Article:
Trade ministers tried to keep the Pacific Rim summit focused on its economic agenda Wednesday as sideline discussions on North Korea's nuclear weapons program threatened to steal the show.
The 21-nation Asia-Pacific Economic Cooperation meeting is hoping to find ways to kick-start stalled World Trade Organization talks. But with so many top officials in one place, it also is a chance to meet face-to-face to discuss security issues that have risen in priority since the Sept. 11, 2001, attacks in the United States.
This is the first big meeting since North Korea tested a nuclear weapon on Oct. 9, then agreed earlier this month to return to six-party talks on its nuclear program that have been stalled for a year. Officials were taking advantage of the opportunity to work out a common strategy.
"We had some in-depth, substantive discussions on what outcome we should try to achieve," top South Korean nuclear negotiator Chun Yung-woo said after meeting for two hours with his U.S. and South Korean counterparts one of at least three sets of talks on the issue. "I think we're making good progress."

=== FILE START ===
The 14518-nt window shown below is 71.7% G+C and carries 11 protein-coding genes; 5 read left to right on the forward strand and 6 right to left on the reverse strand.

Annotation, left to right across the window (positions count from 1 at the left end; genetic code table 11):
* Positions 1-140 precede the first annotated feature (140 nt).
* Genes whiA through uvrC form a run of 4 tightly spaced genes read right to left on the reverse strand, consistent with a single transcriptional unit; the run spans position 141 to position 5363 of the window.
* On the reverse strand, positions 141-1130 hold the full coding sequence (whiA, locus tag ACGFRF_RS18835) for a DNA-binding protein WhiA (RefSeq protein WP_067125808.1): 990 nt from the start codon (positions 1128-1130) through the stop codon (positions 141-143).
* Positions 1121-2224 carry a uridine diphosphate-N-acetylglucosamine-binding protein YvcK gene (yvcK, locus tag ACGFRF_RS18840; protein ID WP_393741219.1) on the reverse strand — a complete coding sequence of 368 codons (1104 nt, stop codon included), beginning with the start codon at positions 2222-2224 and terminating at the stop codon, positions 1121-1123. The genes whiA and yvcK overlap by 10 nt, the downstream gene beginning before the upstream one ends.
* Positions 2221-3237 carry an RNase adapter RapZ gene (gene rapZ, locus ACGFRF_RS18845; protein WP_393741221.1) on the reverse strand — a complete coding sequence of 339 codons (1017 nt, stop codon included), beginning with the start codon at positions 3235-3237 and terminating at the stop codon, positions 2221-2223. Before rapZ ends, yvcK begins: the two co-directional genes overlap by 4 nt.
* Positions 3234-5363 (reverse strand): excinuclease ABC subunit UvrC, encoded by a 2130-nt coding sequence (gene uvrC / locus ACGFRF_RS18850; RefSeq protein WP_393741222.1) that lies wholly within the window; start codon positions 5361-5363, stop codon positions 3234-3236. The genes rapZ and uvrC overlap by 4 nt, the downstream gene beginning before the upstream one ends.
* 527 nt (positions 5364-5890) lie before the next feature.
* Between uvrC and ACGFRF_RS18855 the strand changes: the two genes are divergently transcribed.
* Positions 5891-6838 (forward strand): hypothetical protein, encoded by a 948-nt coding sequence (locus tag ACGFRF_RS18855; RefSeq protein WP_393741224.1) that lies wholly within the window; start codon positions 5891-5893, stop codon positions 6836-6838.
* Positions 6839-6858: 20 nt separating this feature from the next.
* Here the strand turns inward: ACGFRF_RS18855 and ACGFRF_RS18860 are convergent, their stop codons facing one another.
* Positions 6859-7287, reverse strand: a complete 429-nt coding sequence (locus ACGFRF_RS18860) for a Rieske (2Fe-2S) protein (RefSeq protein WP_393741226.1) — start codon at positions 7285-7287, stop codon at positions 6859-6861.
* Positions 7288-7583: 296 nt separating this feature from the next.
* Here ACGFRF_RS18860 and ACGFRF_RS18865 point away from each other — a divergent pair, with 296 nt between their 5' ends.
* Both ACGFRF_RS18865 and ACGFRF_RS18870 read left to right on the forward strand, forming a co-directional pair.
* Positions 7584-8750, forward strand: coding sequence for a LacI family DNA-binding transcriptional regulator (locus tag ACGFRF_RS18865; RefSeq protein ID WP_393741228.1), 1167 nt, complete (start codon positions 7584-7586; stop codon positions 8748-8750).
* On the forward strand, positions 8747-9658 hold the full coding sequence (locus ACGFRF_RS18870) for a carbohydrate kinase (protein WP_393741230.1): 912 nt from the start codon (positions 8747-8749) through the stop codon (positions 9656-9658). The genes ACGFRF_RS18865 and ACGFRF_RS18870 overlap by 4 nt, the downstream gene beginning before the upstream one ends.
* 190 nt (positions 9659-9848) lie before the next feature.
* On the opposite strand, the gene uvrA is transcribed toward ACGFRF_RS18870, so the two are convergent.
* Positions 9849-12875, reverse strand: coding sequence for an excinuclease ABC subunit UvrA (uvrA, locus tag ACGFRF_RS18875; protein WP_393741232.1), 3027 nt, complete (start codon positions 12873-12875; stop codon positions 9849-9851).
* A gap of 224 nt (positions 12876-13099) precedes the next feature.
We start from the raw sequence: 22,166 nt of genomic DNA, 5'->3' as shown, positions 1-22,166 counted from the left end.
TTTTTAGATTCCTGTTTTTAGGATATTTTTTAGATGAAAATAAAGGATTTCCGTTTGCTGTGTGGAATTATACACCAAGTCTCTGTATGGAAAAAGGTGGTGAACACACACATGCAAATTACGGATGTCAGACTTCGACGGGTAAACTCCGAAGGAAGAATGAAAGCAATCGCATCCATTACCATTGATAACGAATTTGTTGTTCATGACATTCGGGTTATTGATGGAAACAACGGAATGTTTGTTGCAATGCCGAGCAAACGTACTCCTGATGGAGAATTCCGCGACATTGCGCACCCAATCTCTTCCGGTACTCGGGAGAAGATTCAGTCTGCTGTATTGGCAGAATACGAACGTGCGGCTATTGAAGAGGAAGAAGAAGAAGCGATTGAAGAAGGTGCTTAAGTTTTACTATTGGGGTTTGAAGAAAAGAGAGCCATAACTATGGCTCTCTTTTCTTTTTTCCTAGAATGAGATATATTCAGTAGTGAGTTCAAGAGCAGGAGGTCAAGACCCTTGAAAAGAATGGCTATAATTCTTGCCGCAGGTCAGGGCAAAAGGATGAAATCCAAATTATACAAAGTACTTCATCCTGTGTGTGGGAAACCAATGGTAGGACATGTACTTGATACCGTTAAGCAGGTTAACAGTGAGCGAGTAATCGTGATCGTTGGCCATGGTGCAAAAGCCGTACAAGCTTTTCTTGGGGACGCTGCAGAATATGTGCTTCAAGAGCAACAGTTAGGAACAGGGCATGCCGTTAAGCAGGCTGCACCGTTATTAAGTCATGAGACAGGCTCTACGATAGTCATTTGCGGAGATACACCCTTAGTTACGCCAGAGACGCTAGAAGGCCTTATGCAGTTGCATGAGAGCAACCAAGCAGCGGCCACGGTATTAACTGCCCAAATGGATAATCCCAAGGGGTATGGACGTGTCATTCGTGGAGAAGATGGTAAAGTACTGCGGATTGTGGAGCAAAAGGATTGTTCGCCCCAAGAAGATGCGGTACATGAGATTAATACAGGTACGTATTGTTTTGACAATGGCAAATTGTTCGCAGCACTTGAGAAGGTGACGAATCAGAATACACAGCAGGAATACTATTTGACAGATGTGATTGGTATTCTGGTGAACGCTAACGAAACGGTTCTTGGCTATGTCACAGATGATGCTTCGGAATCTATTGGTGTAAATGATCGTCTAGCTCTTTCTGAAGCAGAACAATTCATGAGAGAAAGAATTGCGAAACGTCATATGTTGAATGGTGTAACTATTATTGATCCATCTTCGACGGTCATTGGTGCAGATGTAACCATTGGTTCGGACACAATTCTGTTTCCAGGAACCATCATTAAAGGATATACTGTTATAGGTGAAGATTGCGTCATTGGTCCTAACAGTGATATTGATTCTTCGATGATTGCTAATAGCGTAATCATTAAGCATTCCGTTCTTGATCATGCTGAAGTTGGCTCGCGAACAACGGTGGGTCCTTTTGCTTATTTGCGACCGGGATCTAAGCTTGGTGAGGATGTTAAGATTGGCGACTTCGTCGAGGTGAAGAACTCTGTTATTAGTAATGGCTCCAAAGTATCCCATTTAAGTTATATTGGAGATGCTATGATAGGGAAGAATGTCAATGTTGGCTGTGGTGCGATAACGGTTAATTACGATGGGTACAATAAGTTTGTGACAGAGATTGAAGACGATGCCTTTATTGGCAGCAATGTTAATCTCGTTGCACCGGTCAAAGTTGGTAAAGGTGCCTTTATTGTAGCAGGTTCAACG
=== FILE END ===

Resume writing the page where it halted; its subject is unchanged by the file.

Chun warned of the consequences of being unable to convince North Korea to drop its atomic weapons program when the six-party talks resume, probably next month, reports AP.
"We cannot afford to fail," he said.
Hill said it was crucial to plan "very carefully" for the talks.
"No one China, nor Russia nor any of the three of us has any intention of accepting North Korea as a nuclear state. I think we've all made that very clear," U.S. envoy Christopher Hill said after meeting with the Japanese and South Korean envoys.
The Chinese military believe that Beijing and Moscow must resist pressure from Washington together